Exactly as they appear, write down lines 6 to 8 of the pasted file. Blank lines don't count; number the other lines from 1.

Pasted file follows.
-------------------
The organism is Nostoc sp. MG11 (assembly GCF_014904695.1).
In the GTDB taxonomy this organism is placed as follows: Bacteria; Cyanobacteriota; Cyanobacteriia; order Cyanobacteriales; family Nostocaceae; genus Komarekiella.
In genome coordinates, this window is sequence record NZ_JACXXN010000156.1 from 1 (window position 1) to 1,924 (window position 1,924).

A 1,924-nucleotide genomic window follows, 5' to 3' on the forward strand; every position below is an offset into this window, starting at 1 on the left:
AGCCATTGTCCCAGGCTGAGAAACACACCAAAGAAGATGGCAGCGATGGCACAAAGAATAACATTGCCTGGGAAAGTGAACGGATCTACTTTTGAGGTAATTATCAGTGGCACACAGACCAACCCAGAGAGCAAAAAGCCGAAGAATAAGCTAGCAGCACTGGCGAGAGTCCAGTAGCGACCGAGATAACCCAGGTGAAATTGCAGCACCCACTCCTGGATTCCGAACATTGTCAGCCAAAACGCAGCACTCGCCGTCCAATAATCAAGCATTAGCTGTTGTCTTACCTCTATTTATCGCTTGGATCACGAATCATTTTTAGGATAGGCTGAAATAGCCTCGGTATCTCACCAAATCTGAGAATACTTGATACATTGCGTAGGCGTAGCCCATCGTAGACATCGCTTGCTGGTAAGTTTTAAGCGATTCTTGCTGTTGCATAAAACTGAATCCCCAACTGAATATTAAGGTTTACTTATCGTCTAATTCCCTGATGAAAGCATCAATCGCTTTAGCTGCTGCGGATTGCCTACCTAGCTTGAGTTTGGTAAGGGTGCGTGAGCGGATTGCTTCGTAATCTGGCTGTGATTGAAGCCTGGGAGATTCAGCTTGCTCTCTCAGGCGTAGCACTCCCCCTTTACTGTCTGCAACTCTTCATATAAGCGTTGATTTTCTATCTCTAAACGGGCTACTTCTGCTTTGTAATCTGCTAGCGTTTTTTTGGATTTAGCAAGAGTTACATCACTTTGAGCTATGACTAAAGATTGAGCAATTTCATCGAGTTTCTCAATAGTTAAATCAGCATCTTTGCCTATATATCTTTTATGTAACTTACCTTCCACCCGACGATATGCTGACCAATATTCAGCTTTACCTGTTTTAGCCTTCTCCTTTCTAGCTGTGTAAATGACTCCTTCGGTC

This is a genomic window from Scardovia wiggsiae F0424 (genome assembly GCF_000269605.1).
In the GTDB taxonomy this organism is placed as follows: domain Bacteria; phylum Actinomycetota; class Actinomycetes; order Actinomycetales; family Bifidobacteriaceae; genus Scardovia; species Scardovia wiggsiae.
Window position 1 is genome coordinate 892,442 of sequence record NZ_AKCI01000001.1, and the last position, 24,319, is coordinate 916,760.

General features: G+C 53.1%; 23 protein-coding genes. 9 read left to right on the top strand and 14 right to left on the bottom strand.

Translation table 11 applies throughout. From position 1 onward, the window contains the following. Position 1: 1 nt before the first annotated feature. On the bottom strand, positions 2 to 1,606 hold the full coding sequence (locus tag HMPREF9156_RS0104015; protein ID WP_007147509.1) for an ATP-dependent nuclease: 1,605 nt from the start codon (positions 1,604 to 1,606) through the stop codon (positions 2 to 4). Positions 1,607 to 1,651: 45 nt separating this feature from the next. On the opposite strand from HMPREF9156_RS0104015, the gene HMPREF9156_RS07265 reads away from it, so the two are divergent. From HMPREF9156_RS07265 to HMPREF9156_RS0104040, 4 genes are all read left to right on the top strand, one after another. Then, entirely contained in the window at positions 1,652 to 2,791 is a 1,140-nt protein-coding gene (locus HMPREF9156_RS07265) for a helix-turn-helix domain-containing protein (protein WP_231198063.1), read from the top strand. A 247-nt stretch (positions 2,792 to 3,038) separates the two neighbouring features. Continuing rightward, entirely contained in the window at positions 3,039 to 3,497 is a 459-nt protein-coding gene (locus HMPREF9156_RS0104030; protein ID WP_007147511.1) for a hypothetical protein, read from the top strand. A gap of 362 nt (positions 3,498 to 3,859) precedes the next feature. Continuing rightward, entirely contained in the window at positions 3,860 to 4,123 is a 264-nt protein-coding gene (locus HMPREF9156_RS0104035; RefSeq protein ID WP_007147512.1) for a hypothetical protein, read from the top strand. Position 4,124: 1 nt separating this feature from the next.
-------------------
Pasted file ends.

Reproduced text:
This is a genomic window from Scardovia wiggsiae F0424 (genome assembly GCF_000269605.1).
In the GTDB taxonomy this organism is placed as follows: domain Bacteria; phylum Actinomycetota; class Actinomycetes; order Actinomycetales; family Bifidobacteriaceae; genus Scardovia; species Scardovia wiggsiae.
Window position 1 is genome coordinate 892,442 of sequence record NZ_AKCI01000001.1, and the last position, 24,319, is coordinate 916,760.